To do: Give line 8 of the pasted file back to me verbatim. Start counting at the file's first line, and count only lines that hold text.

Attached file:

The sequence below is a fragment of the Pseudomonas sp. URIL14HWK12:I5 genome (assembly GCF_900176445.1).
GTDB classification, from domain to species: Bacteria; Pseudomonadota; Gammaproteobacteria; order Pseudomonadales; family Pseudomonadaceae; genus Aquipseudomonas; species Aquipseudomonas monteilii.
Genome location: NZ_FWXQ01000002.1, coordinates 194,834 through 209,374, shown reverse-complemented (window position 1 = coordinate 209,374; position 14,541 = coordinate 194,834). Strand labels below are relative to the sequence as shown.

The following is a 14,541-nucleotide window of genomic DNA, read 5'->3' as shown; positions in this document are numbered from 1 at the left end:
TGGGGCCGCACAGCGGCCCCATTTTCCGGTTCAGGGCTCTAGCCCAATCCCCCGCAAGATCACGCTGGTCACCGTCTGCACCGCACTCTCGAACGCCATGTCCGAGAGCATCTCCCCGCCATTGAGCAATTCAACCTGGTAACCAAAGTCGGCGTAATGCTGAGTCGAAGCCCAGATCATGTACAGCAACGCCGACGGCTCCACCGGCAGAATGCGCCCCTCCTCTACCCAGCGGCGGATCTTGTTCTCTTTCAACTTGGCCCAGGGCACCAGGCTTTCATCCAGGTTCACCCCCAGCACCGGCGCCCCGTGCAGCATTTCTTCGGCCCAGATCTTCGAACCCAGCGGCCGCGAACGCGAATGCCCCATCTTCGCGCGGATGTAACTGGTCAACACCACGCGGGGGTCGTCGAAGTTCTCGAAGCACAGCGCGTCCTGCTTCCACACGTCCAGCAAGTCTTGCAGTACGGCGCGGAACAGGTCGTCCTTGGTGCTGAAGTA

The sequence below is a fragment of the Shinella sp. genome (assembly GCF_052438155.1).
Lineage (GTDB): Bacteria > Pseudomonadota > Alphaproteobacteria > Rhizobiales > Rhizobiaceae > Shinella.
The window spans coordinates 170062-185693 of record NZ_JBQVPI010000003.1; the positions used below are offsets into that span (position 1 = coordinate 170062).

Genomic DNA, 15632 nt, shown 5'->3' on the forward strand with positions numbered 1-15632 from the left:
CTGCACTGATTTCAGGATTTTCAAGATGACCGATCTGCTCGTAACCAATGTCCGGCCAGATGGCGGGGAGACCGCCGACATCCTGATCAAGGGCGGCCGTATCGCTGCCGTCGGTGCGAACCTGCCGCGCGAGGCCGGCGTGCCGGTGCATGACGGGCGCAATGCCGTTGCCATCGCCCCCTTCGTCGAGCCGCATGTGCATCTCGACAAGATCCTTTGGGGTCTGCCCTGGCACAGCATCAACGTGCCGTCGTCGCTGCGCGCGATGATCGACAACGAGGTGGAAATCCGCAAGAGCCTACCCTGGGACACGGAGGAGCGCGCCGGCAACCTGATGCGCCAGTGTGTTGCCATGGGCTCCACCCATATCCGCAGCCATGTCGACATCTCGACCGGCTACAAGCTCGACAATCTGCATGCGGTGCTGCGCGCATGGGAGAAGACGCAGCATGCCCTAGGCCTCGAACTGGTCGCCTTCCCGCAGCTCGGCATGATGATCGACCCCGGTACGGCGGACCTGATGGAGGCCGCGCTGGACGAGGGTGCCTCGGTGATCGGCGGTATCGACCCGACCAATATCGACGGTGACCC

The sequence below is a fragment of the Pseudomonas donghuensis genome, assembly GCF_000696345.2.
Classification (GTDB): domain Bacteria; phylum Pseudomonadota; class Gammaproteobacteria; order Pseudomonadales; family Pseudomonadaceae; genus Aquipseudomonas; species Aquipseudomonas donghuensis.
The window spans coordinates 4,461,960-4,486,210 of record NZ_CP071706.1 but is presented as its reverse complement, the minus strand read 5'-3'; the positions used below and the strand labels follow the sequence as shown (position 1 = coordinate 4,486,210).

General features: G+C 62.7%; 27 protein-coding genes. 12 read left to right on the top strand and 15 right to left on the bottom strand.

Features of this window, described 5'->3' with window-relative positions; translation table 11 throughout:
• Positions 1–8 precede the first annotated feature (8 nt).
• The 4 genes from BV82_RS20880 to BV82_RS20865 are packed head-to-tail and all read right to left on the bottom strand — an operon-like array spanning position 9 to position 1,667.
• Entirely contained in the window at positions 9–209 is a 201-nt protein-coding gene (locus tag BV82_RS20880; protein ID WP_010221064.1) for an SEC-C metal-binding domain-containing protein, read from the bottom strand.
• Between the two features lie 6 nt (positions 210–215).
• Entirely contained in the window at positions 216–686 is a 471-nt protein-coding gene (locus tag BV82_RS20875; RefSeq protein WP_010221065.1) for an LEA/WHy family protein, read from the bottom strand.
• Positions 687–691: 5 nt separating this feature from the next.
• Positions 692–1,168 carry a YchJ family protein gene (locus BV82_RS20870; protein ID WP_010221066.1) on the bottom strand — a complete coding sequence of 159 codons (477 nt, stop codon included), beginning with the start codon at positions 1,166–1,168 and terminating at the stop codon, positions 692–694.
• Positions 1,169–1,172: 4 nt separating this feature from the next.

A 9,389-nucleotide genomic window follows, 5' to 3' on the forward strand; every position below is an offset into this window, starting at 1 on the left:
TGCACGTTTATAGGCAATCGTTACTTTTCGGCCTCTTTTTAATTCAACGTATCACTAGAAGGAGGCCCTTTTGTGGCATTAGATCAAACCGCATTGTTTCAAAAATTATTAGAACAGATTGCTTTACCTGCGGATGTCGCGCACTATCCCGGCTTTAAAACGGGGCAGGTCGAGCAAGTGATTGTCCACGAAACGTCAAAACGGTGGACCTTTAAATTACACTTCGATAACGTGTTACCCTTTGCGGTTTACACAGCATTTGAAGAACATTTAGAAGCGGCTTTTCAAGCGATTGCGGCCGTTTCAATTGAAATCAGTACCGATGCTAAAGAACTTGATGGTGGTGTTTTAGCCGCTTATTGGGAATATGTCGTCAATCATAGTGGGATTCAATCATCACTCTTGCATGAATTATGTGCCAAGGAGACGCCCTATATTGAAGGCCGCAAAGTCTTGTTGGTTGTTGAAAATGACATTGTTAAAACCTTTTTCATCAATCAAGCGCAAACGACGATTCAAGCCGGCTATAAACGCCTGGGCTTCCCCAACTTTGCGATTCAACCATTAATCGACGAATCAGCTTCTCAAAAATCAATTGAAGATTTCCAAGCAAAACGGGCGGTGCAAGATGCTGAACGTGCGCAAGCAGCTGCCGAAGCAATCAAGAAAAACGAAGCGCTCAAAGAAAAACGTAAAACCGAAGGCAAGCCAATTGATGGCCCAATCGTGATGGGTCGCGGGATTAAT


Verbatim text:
The window spans coordinates 170062-185693 of record NZ_JBQVPI010000003.1; the positions used below are offsets into that span (position 1 = coordinate 170062).